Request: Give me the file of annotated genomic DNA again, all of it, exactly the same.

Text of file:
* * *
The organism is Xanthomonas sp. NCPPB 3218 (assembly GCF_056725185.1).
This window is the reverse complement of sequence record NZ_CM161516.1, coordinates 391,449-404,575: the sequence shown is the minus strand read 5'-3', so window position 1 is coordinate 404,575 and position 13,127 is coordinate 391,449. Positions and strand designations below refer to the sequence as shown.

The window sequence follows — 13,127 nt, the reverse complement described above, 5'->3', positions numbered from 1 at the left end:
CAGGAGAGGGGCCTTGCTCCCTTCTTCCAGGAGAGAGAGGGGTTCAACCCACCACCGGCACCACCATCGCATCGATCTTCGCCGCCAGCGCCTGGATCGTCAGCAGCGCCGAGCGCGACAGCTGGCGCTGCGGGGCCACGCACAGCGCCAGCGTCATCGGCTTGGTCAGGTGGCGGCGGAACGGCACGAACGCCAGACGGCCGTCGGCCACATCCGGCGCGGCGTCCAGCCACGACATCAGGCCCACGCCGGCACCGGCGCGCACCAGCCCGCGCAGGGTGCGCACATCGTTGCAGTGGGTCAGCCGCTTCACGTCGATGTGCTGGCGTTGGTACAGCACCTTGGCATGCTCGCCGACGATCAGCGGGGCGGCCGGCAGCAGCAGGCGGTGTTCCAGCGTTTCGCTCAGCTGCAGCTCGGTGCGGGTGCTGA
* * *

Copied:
The organism is Xanthomonas sp. NCPPB 3218 (assembly GCF_056725185.1).
This window is the reverse complement of sequence record NZ_CM161516.1, coordinates 391,449-404,575: the sequence shown is the minus strand read 5'-3', so window position 1 is coordinate 404,575 and position 13,127 is coordinate 391,449. Positions and strand designations below refer to the sequence as shown.

The window sequence follows — 13,127 nt, the reverse complement described above, 5'->3', positions numbered from 1 at the left end:
CAGGAGAGGGGCCTTGCTCCCTTCTTCCAGGAGAGAGAGGGGTTCAACCCACCACCGGCACCACCATCGCATCGATCTTCGCCGCCAGCGCCTGGATCGTCAGCAGCGCCGAGCGCGACAGCTGGCGCTGCGGGGCCACGCACAGCGCCAGCGTCATCGGCTTGGTCAGGTGGCGGCGGAACGGCACGAACGCCAGACGGCCGTCGGCCACATCCGGCGCGGCGTCCAGCCACGACATCAGGCCCACGCCGGCACCGGCGCGCACCAGCCCGCGCAGGGTGCGCACATCGTTGCAGTGGGTCAGCCGCTTCACGTCGATGTGCTGGCGTTGGTACAGCACCTTGGCATGCTCGCCGACGATCAGCGGGGCGGCCGGCAGCAGCAGGCGGTGTTCCAGCGTTTCGCTCAGCTGCAGCTCGGTGCGGGTGCTGA